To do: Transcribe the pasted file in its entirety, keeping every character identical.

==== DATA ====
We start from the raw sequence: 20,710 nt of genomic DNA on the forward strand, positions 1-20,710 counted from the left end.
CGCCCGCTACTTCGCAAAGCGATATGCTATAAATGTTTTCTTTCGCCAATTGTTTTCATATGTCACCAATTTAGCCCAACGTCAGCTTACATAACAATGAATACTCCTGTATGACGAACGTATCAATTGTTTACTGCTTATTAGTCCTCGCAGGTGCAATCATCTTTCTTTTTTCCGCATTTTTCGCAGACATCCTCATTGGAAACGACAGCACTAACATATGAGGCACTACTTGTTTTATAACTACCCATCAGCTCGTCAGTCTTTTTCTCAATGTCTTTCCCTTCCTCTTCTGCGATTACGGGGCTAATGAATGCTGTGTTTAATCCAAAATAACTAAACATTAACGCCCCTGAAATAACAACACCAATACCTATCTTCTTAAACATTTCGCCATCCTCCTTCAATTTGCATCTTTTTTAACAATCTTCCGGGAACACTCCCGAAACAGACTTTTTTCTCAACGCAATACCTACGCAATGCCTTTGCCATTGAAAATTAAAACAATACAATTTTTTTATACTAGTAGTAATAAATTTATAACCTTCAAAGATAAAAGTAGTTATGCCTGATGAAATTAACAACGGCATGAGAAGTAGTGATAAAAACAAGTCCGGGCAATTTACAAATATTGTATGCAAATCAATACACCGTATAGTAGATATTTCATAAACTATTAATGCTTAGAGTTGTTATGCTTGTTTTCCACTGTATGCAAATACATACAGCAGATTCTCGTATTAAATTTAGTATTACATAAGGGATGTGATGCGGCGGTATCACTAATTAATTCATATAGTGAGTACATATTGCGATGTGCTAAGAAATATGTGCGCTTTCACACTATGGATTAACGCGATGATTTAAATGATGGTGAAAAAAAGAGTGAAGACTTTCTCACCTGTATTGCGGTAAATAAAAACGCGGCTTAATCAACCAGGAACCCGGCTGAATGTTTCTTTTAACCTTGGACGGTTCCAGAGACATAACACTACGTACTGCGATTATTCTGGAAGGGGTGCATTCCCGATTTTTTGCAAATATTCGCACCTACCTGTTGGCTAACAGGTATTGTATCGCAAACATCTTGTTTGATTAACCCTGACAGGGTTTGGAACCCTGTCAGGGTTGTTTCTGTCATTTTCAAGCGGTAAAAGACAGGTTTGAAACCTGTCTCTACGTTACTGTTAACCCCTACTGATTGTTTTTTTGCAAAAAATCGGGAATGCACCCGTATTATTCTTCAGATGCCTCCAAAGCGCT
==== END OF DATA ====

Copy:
We start from the raw sequence: 20,710 nt of genomic DNA on the forward strand, positions 1-20,710 counted from the left end.
CGCCCGCTACTTCGCAAAGCGATATGCTATAAATGTTTTCTTTCGCCAATTGTTTTCATATGTCACCAATTTAGCCCAACGTCAGCTTACATAACAATGAATACTCCTGTATGACGAACGTATCAATTGTTTACTGCTTATTAGTCCTCGCAGGTGCAATCATCTTTCTTTTTTCCGCATTTTTCGCAGACATCCTCATTGGAAACGACAGCACTAACATATGAGGCACTACTTGTTTTATAACTACCCATCAGCTCGTCAGTCTTTTTCTCAATGTCTTTCCCTTCCTCTTCTGCGATTACGGGGCTAATGAATGCTGTGTTTAATCCAAAATAACTAAACATTAACGCCCCTGAAATAACAACACCAATACCTATCTTCTTAAACATTTCGCCATCCTCCTTCAATTTGCATCTTTTTTAACAATCTTCCGGGAACACTCCCGAAACAGACTTTTTTCTCAACGCAATACCTACGCAATGCCTTTGCCATTGAAAATTAAAACAATACAATTTTTTTATACTAGTAGTAATAAATTTATAACCTTCAAAGATAAAAGTAGTTATGCCTGATGAAATTAACAACGGCATGAGAAGTAGTGATAAAAACAAGTCCGGGCAATTTACAAATATTGTATGCAAATCAATACACCGTATAGTAGATATTTCATAAACTATTAATGCTTAGAGTTGTTATGCTTGTTTTCCACTGTATGCAAATACATACAGCAGATTCTCGTATTAAATTTAGTATTACATAAGGGATGTGATGCGGCGGTATCACTAATTAATTCATATAGTGAGTACATATTGCGATGTGCTAAGAAATATGTGCGCTTTCACACTATGGATTAACGCGATGATTTAAATGATGGTGAAAAAAAGAGTGAAGACTTTCTCACCTGTATTGCGGTAAATAAAAACGCGGCTTAATCAACCAGGAACCCGGCTGAATGTTTCTTTTAACCTTGGACGGTTCCAGAGACATAACACTACGTACTGCGATTATTCTGGAAGGGGTGCATTCCCGATTTTTTGCAAATATTCGCACCTACCTGTTGGCTAACAGGTATTGTATCGCAAACATCTTGTTTGATTAACCCTGACAGGGTTTGGAACCCTGTCAGGGTTGTTTCTGTCATTTTCAAGCGGTAAAAGACAGGTTTGAAACCTGTCTCTACGTTACTGTTAACCCCTACTGATTGTTTTTTTGCAAAAAATCGGGAATGCACCCGTATTATTCTTCAGATGCCTCCAAAGCGCT